Editor's Note: CNN's Wolf Blitzer accompanied Gov. Bill Richardson, D-New Mexico, on his mission to North Korea. In this reporter's notebook, he gives an account of what he saw and learned. And get more of Wolf's behind-the-scenes look at Pyongyang on "The Situation Room," 5-7 p.m. on CNN
Pyongyang, North Korea (CNN) -- The Korean Peninsula is a tinderbox. One miscalculation can quickly lead to all-out war and hundreds of thousands of military and civilian casualties on both sides. Millions of North and South Koreans live very close to the DMZ.
The North also has a million heavily armed troops on their side of the DMZ; the South nearly has many. There are also nearly 30,000 U.S. troops along the frontier with thousands of artillery pieces and missile launchers facing each other. The North is widely believed to be building a nuclear arsenal.
I believe this is the most dangerous spot on Earth right now.
We certainly packed a lot into six days here.
After receiving our visas at the North Korean Embassy in Beijing, we arrived on Thursday, December 16, on a regularly scheduled North Korean commercial flight from Beijing on Air Koryo flight 252.
It was a newish Russian-made Tupolev 204-300 aircraft and a very smooth 90-minute flight accompanied with patriotic music and a video showing the heroic struggle of the North Korean people. The attractive flight attendants wore red suit jackets and white gloves.
We flew back to Beijing on Tuesday, December 22, a day after our original plan because of an incredibly thick fog. The flight back was on Air China flight 122, a Boeing 737. The flight attendants did not wear white gloves.
Pyongyang airport is very small. It has only two or three flights a day to only a handful of destinations. This is not a very busy airport.
CNN Beijing-based photographer Miguel Castro and I were covering the visit here of New Mexico Gov. Bill Richardson, a former U.S. ambassador to the United Nations experienced in Korean diplomacy. Sharon LaFraniere, a Beijing-based correspondent for The New York Times, was the only other journalist invited by Richardson and approved by North Korea to cover this trip.
Richardson was joined by his senior adviser, Tony Namkung, who's been to North Korea 40 times going back to 1990. He is very impressive with a wealth of knowledge about both Koreas, China and Japan. Also joining Richardson was Gilbert Gallegos, his deputy chief of staff; Gay Dillingham, chair of the New Mexico Environmental Improvement Board; and State Police officer Mo Arteaga.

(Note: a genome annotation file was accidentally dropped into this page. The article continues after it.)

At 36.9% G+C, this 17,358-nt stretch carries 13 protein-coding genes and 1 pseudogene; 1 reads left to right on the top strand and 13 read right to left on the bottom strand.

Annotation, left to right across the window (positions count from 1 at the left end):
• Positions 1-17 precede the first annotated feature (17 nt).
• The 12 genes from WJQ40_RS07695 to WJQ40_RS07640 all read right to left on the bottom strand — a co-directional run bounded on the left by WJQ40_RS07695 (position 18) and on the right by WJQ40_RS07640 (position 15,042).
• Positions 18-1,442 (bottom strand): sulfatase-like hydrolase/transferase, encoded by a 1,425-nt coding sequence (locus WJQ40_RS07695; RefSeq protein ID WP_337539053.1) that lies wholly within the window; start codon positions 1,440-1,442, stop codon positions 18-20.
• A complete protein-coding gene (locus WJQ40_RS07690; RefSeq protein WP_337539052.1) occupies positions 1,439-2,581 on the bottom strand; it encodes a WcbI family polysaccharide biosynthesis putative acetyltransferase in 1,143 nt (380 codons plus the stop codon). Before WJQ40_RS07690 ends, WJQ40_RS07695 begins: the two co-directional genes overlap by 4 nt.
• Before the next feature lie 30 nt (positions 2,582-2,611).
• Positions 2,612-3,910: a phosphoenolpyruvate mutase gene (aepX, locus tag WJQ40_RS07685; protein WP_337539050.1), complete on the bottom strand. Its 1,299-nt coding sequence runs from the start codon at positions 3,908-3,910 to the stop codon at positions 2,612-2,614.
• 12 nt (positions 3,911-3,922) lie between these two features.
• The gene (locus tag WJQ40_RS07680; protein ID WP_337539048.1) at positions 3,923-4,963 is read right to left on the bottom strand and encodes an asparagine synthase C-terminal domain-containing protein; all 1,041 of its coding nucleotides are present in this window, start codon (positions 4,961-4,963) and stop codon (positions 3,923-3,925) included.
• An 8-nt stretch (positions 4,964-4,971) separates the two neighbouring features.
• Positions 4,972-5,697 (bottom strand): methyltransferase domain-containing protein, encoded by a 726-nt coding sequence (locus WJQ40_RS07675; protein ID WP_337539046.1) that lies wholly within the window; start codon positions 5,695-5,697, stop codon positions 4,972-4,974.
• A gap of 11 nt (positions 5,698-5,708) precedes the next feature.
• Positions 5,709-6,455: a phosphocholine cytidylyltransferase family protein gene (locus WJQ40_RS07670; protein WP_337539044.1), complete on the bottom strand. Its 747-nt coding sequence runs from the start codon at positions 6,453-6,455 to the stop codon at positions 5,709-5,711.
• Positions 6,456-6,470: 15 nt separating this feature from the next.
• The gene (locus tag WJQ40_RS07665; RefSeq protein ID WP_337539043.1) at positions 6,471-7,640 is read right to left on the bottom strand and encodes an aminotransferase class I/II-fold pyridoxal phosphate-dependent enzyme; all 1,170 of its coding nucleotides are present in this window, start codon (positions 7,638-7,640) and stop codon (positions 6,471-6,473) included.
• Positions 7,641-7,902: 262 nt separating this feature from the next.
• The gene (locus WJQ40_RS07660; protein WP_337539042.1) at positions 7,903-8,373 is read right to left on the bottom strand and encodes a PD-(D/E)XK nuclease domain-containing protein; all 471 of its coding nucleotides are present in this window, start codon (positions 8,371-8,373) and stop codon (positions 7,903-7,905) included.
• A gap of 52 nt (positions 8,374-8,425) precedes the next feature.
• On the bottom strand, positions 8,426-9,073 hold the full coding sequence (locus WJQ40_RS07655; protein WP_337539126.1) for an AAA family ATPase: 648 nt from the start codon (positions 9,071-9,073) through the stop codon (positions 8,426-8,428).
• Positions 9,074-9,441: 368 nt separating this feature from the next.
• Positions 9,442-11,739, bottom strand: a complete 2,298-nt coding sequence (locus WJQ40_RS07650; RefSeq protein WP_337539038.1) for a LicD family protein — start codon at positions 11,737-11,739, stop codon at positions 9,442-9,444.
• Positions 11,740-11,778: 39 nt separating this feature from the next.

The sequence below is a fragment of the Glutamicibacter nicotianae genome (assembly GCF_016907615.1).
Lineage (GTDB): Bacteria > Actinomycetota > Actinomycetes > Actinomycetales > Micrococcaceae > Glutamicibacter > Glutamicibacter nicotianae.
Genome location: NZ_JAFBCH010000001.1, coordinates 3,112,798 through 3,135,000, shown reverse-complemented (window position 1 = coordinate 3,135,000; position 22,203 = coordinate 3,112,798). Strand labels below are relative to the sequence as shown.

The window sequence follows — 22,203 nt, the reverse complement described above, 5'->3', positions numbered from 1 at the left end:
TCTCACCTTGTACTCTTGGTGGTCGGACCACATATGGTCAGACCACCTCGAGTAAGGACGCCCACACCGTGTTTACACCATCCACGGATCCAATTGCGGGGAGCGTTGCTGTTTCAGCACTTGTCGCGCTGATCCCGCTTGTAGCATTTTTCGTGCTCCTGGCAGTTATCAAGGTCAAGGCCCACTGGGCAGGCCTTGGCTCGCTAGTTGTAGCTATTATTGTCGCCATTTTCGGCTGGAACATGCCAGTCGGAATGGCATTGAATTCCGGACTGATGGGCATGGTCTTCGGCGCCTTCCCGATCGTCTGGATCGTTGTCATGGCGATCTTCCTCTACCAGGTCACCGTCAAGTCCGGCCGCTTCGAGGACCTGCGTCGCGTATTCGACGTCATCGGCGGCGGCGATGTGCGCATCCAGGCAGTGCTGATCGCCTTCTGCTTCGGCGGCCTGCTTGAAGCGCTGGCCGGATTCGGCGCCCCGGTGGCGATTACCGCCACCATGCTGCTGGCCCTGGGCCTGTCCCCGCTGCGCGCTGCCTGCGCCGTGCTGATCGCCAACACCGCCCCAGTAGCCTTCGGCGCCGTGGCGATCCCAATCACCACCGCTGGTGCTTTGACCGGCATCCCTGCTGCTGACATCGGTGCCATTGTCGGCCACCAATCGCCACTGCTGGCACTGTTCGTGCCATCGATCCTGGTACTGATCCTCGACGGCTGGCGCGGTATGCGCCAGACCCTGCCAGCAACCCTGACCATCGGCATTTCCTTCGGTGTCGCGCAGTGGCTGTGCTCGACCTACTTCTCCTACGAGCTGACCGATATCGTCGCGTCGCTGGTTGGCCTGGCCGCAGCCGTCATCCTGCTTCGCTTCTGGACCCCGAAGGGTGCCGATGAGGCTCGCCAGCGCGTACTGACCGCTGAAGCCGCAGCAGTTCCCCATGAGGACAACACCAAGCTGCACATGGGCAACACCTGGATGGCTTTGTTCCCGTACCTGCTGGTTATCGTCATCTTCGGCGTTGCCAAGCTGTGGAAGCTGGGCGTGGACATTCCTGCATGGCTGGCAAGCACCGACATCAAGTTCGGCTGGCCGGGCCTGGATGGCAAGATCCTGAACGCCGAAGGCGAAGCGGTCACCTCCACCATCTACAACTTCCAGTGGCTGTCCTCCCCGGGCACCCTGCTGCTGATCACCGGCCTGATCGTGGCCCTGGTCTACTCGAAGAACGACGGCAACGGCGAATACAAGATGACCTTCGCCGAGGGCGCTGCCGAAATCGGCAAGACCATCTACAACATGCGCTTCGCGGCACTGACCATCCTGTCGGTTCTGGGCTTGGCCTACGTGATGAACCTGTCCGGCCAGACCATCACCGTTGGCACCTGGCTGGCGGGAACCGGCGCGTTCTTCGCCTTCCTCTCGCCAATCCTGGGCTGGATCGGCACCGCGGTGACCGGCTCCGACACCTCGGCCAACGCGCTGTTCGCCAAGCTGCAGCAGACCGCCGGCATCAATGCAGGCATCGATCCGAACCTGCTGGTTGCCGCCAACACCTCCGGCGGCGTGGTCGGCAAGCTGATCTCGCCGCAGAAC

The North Koreans took our passports, return flight tickets and cell phones upon arrival at the airport. They returned everything when we were about to board our flight back to Beijing.
I think it's fair to say we all had an eye-opening experience. It was a roller coaster of emotions -- ranging from real fear of war on the Korean Peninsula to relief that the North had stepped back from the brink and even accepted some of Richardson's proposals.
Maybe Richardson had played a positive role in calming down his hosts, including the chief nuclear negotiator, First Vice Foreign Minister Kim Kye Gwan; the new Vice Minister for Foreign Affairs, Ri Yong Ho; the military officer in charge of the armistice and Demilitarized Zone, Major Gen. Pak Rim Su; and the country's Vice President, Kim Yong Dae.
We arrived convinced the Korean Peninsula was on the verge of a war, the worst crisis since the 1953 armistice that ended the Korean War.
This was my first visit to North Korea, though I had been to South Korea, the DMZ and China. When Richardson called me and asked me if I wanted to go with him, I immediately accepted and am glad I did. I have known him for 20 years going back to his days in Congress -- long before he became U.N. ambassador and energy secretary during the Clinton administration.
I was apprehensive going in, worried about whether I would actually get out. I was concerned that they would shut the airport if war erupted, and I would be stuck inside North Korea. I even began wondering about the prospects of driving across the North Korea-China border if necessary. Was that even doable?
Every time I heard some martial music on North Korean television and radio, I wondered whether the regime was preparing the country for war.
I've covered wars and other dangerous situations over the years and usually go through a before, during and after cycle -- nervous before I leave about all the worst case scenarios; not all that worried while on assignment because my adrenaline is pumping and I'm in the midst of a big story; but wondering after the trip whether I should do it again.
Covering this story brought back memories of my early overseas assignments in the Middle East in the '70s and '80s: no internet, no cell phone, no Blackberry.
I had a hard-line phone in my Pyongyang hotel room and could make outgoing calls to the United States at about $10 a minute. (No credit cards accepted; only cash and only crisp bills.) I could not receive incoming calls from the United States.